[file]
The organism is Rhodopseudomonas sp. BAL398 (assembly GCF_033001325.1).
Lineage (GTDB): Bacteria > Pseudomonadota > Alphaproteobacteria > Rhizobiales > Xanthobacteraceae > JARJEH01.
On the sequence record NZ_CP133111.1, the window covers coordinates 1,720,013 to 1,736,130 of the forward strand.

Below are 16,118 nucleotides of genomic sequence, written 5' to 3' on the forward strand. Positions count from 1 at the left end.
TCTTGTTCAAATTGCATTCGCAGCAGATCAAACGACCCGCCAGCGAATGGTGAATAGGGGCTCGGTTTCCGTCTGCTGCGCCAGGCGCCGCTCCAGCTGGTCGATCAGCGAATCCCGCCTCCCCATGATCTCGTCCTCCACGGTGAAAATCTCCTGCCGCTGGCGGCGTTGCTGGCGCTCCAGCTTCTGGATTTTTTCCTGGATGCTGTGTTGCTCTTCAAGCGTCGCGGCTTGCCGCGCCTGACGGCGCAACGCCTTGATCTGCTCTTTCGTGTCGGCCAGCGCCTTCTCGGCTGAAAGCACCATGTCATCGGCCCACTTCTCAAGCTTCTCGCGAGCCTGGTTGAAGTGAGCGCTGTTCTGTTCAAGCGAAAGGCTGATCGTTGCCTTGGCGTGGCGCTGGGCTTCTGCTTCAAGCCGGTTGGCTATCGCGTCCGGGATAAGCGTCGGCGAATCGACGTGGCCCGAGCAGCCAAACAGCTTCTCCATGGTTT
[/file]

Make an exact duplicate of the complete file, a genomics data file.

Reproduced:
The organism is Rhodopseudomonas sp. BAL398 (assembly GCF_033001325.1).
Lineage (GTDB): Bacteria > Pseudomonadota > Alphaproteobacteria > Rhizobiales > Xanthobacteraceae > JARJEH01.
On the sequence record NZ_CP133111.1, the window covers coordinates 1,720,013 to 1,736,130 of the forward strand.

Below are 16,118 nucleotides of genomic sequence, written 5' to 3' on the forward strand. Positions count from 1 at the left end.
TCTTGTTCAAATTGCATTCGCAGCAGATCAAACGACCCGCCAGCGAATGGTGAATAGGGGCTCGGTTTCCGTCTGCTGCGCCAGGCGCCGCTCCAGCTGGTCGATCAGCGAATCCCGCCTCCCCATGATCTCGTCCTCCACGGTGAAAATCTCCTGCCGCTGGCGGCGTTGCTGGCGCTCCAGCTTCTGGATTTTTTCCTGGATGCTGTGTTGCTCTTCAAGCGTCGCGGCTTGCCGCGCCTGACGGCGCAACGCCTTGATCTGCTCTTTCGTGTCGGCCAGCGCCTTCTCGGCTGAAAGCACCATGTCATCGGCCCACTTCTCAAGCTTCTCGCGAGCCTGGTTGAAGTGAGCGCTGTTCTGTTCAAGCGAAAGGCTGATCGTTGCCTTGGCGTGGCGCTGGGCTTCTGCTTCAAGCCGGTTGGCTATCGCGTCCGGGATAAGCGTCGGCGAATCGACGTGGCCCGAGCAGCCAAACAGCTTCTCCATGGTTT